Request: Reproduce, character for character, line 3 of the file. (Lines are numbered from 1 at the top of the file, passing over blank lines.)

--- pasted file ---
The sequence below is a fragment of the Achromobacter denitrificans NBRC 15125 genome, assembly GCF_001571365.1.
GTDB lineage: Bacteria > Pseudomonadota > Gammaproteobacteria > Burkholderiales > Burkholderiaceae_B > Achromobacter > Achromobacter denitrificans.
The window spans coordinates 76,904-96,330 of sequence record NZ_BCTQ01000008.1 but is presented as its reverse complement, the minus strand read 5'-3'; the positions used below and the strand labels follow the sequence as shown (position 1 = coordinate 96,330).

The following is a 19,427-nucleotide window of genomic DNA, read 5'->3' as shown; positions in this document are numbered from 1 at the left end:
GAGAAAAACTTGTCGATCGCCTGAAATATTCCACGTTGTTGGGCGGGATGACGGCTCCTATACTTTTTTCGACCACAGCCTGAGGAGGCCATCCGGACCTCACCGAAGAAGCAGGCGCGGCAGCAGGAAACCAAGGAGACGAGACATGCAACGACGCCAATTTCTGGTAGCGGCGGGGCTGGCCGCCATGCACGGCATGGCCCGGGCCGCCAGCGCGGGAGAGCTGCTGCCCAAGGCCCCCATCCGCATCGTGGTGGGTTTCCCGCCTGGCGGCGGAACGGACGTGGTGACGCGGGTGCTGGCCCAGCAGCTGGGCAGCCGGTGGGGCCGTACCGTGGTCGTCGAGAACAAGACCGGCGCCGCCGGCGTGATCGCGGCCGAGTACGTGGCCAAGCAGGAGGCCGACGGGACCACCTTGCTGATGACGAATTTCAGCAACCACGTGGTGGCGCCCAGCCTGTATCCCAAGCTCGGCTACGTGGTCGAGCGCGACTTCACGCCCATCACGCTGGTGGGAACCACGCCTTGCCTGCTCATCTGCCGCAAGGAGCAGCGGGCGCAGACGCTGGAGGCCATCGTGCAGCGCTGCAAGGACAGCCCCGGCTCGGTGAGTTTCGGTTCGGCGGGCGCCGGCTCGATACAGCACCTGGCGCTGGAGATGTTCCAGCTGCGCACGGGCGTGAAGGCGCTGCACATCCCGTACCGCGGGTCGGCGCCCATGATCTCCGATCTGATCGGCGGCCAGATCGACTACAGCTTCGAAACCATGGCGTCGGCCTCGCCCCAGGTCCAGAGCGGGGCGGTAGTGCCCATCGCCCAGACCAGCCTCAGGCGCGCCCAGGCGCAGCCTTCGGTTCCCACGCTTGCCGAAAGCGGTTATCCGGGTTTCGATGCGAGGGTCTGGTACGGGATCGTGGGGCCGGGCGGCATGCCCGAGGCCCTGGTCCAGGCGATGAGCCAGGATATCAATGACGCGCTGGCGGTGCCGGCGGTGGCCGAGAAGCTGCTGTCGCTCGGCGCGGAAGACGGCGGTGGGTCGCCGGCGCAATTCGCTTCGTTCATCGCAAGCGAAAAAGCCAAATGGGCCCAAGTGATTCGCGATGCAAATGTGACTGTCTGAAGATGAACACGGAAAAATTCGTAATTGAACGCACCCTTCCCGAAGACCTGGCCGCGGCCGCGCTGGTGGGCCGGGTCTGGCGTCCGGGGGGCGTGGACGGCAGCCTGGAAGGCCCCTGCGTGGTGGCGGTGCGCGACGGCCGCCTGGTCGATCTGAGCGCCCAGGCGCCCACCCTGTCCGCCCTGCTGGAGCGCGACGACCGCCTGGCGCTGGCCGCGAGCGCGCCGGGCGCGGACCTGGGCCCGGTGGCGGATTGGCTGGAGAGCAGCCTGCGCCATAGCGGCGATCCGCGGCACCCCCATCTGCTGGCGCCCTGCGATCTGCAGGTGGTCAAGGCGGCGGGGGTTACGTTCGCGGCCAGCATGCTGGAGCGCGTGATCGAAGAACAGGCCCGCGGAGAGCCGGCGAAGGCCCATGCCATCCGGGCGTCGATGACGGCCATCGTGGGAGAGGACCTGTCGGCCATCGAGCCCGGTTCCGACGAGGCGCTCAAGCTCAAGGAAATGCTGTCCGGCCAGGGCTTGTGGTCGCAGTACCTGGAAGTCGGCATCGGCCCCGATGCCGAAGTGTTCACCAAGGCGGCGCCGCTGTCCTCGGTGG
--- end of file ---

The window spans coordinates 76,904-96,330 of sequence record NZ_BCTQ01000008.1 but is presented as its reverse complement, the minus strand read 5'-3'; the positions used below and the strand labels follow the sequence as shown (position 1 = coordinate 96,330).